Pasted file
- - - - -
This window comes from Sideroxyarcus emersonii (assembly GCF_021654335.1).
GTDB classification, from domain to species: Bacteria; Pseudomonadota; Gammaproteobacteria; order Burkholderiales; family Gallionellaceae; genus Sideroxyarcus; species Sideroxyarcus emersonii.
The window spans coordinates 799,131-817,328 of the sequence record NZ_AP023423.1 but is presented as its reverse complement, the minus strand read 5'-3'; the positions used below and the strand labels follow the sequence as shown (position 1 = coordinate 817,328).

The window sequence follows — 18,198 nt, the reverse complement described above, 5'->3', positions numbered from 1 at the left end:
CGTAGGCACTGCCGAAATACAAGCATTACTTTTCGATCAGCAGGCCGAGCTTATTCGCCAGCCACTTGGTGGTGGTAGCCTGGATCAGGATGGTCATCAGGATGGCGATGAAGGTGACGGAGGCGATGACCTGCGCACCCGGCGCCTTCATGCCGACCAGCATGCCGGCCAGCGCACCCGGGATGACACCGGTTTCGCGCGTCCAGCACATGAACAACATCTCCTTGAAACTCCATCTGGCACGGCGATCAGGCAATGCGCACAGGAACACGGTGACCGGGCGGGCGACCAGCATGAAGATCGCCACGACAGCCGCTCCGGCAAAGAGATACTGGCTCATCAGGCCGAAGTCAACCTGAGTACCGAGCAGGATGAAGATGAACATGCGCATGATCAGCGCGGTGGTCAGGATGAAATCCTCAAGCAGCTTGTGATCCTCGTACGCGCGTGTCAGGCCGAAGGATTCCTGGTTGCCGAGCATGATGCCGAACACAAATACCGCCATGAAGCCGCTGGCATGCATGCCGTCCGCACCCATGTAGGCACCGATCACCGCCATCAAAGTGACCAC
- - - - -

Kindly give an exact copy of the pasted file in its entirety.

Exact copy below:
This window comes from Sideroxyarcus emersonii (assembly GCF_021654335.1).
GTDB classification, from domain to species: Bacteria; Pseudomonadota; Gammaproteobacteria; order Burkholderiales; family Gallionellaceae; genus Sideroxyarcus; species Sideroxyarcus emersonii.
The window spans coordinates 799,131-817,328 of the sequence record NZ_AP023423.1 but is presented as its reverse complement, the minus strand read 5'-3'; the positions used below and the strand labels follow the sequence as shown (position 1 = coordinate 817,328).

The window sequence follows — 18,198 nt, the reverse complement described above, 5'->3', positions numbered from 1 at the left end:
CGTAGGCACTGCCGAAATACAAGCATTACTTTTCGATCAGCAGGCCGAGCTTATTCGCCAGCCACTTGGTGGTGGTAGCCTGGATCAGGATGGTCATCAGGATGGCGATGAAGGTGACGGAGGCGATGACCTGCGCACCCGGCGCCTTCATGCCGACCAGCATGCCGGCCAGCGCACCCGGGATGACACCGGTTTCGCGCGTCCAGCACATGAACAACATCTCCTTGAAACTCCATCTGGCACGGCGATCAGGCAATGCGCACAGGAACACGGTGACCGGGCGGGCGACCAGCATGAAGATCGCCACGACAGCCGCTCCGGCAAAGAGATACTGGCTCATCAGGCCGAAGTCAACCTGAGTACCGAGCAGGATGAAGATGAACATGCGCATGATCAGCGCGGTGGTCAGGATGAAATCCTCAAGCAGCTTGTGATCCTCGTACGCGCGTGTCAGGCCGAAGGATTCCTGGTTGCCGAGCATGATGCCGAACACAAATACCGCCATGAAGCCGCTGGCATGCATGCCGTCCGCACCCATGTAGGCACCGATCACCGCCATCAAAGTGACCAC